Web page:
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Shiloh Hardcover – Large Print, Feb 1 1995


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Hardcover, Large Print, Feb 1 1995
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Product Details

  • Hardcover: 160 pages
  • Publisher: Cornerstone Books (February 1995)
  • Language: English
  • ISBN-10: 1885885105
  • ISBN-13: 978-1885885104
  • Product Dimensions: 23.6 x 15 x 1.6 cm
  • Shipping Weight: 249 g
  • Average Customer Review: 4.5 out of 5 stars  See all reviews (177 customer reviews)


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First Sentence
The day Shiloh come, we're having us a big Sunday dinner. Read the first page
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Customer Reviews

4.5 out of 5 stars
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Format: Paperback
This book is one of the most beautiful, moving and very Christian stories I have ever had the pleasure to read. The central character, Marty, is part of a Christian chain of events. Marty saves the adorable beagle pup's life. He is able to forgive the cruel man who beat and neglected the hound. Marty's parents and sisters are also loving, richly drawn and wonderful characters who add to the story. Mere words do not do this justice. It is and will remain a timeless classic.

A salute to the author -- in recent years I adopted a beagle from the shelter. She, like Shiloh, had been beaten and left to roam the streets. Shiloh was loosely based on a dog named "Clover" who, like Shiloh, was adopted into a loving home. (There is a large female beagle in my neighborhood named Shiloh. She's beautiful).

My beagle has been great medicine for the folks there and one nurse said she had gotten a beagle because she liked my dog. She couldn't think of a name for the dog, so I suggested "Clover," in honor of the literary Shiloh's real counterpart. "Clover, like in a good luck charm," I said at the time. I was delighted to learn days later she named her hound Clover. Shiloh is a continuum of love. It's great.
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Format: Paperback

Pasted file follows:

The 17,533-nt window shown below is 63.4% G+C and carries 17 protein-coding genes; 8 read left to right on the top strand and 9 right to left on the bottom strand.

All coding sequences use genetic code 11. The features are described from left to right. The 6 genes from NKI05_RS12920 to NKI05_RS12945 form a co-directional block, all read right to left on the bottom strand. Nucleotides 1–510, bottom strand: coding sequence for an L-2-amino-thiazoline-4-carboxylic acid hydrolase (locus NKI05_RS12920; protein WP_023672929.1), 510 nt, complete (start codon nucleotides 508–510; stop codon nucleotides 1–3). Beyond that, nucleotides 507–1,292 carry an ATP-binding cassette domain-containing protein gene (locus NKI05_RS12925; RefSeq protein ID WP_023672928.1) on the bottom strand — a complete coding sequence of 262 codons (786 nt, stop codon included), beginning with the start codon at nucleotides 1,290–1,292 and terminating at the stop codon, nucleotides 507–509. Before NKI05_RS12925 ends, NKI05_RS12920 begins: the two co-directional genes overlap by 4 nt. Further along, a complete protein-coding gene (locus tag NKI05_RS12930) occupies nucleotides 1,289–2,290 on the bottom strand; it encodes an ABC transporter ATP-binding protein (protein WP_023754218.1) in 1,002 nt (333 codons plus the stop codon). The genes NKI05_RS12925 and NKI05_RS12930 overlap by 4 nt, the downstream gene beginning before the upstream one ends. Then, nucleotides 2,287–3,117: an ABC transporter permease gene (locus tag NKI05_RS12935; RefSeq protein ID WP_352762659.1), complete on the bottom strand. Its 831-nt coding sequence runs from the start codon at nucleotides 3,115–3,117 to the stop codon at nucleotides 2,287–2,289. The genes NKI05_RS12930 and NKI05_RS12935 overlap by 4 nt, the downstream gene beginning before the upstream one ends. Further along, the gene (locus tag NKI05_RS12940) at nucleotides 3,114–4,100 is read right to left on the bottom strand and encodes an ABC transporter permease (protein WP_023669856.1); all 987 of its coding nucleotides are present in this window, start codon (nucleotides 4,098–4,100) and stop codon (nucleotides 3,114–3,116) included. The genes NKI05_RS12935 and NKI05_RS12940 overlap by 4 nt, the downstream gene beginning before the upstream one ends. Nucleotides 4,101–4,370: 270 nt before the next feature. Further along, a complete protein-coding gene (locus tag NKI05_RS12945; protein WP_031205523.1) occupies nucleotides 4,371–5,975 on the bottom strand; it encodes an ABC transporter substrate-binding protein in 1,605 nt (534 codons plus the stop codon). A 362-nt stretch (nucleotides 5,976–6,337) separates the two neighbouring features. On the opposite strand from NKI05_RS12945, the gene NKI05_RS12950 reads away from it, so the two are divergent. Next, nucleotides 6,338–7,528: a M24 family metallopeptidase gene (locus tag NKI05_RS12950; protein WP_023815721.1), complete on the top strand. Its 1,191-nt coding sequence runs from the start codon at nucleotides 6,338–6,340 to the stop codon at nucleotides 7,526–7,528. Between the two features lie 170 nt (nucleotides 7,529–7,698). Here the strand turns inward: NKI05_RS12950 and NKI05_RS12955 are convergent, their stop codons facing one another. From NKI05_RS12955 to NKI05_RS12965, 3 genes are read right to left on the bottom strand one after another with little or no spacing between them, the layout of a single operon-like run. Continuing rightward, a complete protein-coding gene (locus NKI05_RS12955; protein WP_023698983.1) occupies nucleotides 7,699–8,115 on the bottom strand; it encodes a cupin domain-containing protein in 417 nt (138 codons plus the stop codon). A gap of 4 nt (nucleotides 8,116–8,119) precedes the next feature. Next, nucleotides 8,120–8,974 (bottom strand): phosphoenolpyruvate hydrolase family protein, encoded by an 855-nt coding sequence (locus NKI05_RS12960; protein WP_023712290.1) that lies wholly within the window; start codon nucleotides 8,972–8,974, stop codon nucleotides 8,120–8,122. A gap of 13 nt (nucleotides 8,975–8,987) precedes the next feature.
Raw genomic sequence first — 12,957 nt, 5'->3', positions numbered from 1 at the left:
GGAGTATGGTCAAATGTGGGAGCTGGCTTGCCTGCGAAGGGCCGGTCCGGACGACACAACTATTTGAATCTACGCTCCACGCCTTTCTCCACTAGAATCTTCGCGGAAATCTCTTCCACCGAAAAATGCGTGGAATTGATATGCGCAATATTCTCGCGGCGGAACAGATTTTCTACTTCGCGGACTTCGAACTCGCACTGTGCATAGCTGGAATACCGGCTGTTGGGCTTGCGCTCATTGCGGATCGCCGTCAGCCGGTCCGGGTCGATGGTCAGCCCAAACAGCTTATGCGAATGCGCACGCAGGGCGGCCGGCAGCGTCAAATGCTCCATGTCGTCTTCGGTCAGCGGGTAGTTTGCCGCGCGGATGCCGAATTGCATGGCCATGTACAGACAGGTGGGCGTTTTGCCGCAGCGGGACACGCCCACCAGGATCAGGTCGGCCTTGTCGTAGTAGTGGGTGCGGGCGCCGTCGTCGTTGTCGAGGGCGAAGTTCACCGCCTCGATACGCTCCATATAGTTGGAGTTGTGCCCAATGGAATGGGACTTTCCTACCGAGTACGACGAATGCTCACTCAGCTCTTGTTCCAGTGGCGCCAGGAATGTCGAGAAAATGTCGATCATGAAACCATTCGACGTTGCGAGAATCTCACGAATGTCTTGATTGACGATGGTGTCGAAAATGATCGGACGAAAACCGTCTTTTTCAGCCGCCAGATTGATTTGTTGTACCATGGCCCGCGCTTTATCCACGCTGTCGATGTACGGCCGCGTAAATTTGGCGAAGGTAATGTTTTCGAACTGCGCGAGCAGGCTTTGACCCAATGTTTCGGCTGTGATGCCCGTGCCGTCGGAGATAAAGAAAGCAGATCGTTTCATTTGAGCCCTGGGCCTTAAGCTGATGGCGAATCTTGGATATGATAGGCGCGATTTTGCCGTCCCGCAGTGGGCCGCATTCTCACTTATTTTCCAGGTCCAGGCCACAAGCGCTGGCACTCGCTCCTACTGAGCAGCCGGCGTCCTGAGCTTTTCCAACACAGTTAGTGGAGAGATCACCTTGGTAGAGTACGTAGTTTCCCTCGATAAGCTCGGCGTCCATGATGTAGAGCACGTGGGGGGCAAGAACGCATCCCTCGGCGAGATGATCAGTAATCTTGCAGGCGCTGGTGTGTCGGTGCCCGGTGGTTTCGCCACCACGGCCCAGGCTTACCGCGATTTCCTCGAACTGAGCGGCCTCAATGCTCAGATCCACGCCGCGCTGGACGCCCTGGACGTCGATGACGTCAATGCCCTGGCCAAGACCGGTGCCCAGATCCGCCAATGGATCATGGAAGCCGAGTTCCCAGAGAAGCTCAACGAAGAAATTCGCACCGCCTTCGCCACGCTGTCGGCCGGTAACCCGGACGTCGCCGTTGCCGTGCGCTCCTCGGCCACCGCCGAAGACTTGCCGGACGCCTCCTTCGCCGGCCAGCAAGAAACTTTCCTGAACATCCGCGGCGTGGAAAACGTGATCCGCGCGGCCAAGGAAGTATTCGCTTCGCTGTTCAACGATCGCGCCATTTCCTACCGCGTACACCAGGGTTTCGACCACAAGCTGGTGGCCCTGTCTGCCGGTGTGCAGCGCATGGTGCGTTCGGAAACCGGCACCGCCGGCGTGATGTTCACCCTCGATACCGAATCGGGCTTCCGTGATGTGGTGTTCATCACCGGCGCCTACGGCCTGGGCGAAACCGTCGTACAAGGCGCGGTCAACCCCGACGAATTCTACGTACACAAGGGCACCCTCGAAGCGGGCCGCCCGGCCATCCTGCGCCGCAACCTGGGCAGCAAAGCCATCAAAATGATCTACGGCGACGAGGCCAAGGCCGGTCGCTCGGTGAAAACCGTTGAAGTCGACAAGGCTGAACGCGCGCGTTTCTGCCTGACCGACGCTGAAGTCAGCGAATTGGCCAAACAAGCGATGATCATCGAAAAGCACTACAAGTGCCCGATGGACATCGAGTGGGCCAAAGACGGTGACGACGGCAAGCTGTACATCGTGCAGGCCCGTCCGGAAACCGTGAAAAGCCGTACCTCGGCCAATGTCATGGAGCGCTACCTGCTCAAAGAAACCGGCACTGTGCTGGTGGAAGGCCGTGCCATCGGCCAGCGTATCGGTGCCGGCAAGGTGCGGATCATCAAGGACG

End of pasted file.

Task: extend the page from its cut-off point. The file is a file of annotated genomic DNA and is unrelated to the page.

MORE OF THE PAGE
What a wonderful book! I read it after my 11-year old son suggested it as a change from my usual reading fare of history and biography. It turned out to be much more than just a summertime reading diversion...it became for me a deeply moving reading experience in its own right. I was quickly captivated by Marty and his family, Shiloh, the beagle, and yes, even the despicable Judd Travers.
The story is straightforward: Marty Preston is an eleven-year old boy living with his parents and two younger sisters in rural West Virginia. It is a close-knit, loving family with traditional values and a clearly defined set of rules to live by. His father is a mail carrier and his mother a homemaker.
One Sunday afternoon, as Marty is walking along a backwoods road, he spies a young beagle hiding under a bush. He calls to it, but the dog doesn't respond. When Marty walks away, the dog follows him. Marty tries to get the dog to come to him several times, but the animal, which has obviously been abused, cowers miserably. Finally, the dog happily comes to Marty when the boy whistles at him. Marty immediately falls in love with the dog, whom he names Shiloh. The little beagle responds with trust and affection. The boy quickly figures out that Shiloh belongs to Judd Travers, a local ne'er-do-well, and a man with an unsavory reputation for dishonesty, a hot temper, and animal abuse. Marty wants to keep Shiloh, to protect him from Judd. However, his parents insist he return the dog to its rightful owner, which Marty begrudgingly does.